Darien First Selectman Declares April Sexual Assault Awareness Month

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Eight Fairfield County mayors and first selectmen are proclaiming April as Sexual Assault Awareness Month.
Eight Fairfield County mayors and first selectmen are proclaiming April as Sexual Assault Awareness Month. Photo Credit: Contributed

STAMFORD, Conn. -- Eight mayors and first selectmen in Fairfield County are proclaiming April as Sexual Assault Awareness Month. 

The area officials supporting the initiative included those from Darien, Greenwich, New Canaan, Stamford, Norwalk, Westport, Weston and Wilton. The proclamations urge all citizens of Lower Fairfield County to support the efforts of The Center in Stamford and to educate themselves on the issue of sexual assault.

The Center adopted “Don’t Be a Bystander” as its theme for April. The Center is using Sexual Assault Awareness Month as a time to highlight Bystander Intervention.

“Bystander Intervention is making a decision to take an action when someone you know ( or maybe someone you don’t know) is getting hurt or could possibly be in danger," said Ivonne Zucco, executive director of The Center, in a press release. “So many bad situations could be avoided if we followed our instincts and stood up for one another when we see something wrong. The problem is that many times we want to help, but don’t know how. The Center offers age appropriate education programs that teach individuals how to intervene in safe, non-violent ways if they witness harassment or assault.”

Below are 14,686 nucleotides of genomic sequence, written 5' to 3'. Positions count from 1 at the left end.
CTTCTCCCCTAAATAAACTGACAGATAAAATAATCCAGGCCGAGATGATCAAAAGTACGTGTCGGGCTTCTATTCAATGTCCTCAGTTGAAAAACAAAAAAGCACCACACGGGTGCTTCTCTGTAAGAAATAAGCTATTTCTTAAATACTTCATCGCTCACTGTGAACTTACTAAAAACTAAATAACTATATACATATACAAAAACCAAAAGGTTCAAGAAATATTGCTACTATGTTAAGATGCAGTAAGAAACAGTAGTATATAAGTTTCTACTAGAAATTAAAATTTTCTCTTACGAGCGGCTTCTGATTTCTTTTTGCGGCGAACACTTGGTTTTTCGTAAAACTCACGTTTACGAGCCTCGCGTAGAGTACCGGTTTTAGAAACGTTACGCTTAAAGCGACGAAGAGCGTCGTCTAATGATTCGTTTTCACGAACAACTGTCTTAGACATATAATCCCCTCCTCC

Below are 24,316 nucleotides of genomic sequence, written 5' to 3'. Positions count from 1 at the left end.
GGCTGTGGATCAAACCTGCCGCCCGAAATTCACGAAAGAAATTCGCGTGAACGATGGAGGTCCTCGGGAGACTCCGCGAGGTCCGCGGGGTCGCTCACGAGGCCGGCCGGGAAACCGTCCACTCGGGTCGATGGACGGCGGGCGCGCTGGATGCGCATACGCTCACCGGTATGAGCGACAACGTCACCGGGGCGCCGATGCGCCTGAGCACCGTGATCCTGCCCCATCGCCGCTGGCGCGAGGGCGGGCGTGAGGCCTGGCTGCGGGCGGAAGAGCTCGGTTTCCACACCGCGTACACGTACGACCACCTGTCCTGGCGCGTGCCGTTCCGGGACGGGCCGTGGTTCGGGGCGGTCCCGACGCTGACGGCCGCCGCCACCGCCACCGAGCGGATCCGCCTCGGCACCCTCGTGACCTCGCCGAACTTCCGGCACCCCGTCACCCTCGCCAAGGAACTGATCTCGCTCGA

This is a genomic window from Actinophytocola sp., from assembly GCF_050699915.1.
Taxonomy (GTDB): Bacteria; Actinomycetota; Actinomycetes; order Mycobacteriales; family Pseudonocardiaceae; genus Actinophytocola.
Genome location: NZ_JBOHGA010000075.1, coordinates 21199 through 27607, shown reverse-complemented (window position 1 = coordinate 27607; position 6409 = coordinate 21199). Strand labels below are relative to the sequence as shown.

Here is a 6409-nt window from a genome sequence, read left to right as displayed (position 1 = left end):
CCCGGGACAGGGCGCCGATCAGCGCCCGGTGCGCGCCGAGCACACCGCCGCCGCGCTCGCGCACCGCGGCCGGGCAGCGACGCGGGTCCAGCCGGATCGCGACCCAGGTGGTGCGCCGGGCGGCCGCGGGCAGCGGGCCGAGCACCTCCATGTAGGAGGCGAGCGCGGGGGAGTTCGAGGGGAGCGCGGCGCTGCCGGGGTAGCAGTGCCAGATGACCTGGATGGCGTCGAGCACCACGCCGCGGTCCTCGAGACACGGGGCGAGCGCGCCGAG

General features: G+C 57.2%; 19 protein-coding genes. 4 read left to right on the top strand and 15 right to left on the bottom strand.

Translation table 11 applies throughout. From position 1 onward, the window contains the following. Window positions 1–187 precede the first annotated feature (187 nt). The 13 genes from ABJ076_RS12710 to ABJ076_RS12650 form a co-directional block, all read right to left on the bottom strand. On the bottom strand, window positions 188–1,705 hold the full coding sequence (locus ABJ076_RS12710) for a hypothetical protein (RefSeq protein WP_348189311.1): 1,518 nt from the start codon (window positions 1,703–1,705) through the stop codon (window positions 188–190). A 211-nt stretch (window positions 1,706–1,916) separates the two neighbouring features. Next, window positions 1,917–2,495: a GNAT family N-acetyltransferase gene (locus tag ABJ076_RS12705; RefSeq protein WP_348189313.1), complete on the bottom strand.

Among the activities The Center has scheduled to commemorate Sexual Assault Awareness Month are:

  • April 11: Sexual Assault Awareness Event at Staples High School in Westport.
  • April 24: Raise Your Glass, Raise Awareness: “Party Like It’s 1979,” celebrating The Center’s 35th Anniversary and honoring Dudley Williams; Stamford Marriot Hotel and Spa, 7 to 10 p.m.
  • April 25: Sexual Assault Awareness tabling event at New Canaan High School.
  • April 25: Zumba at Our Lady Star of the Sea. 6:30 to 8 p.m.
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Maybe they should look at the frequency with which people who intervene are arrested & prosecuted. I think a lot more people would;d take action on the spot when they see a violent crime, sexual in nature or not, happening if we had less of a tendency to prosecute them for it. Helping by calling BEFORE things happen is dangerous for citizens too because people make mistakes but once the authorities are involved they are tenacious and a misplaced domestic conviction is a life changing event. Its not easy but would be easier if the state wasn't so much more hung ho about conviction numbers than actually making a difference.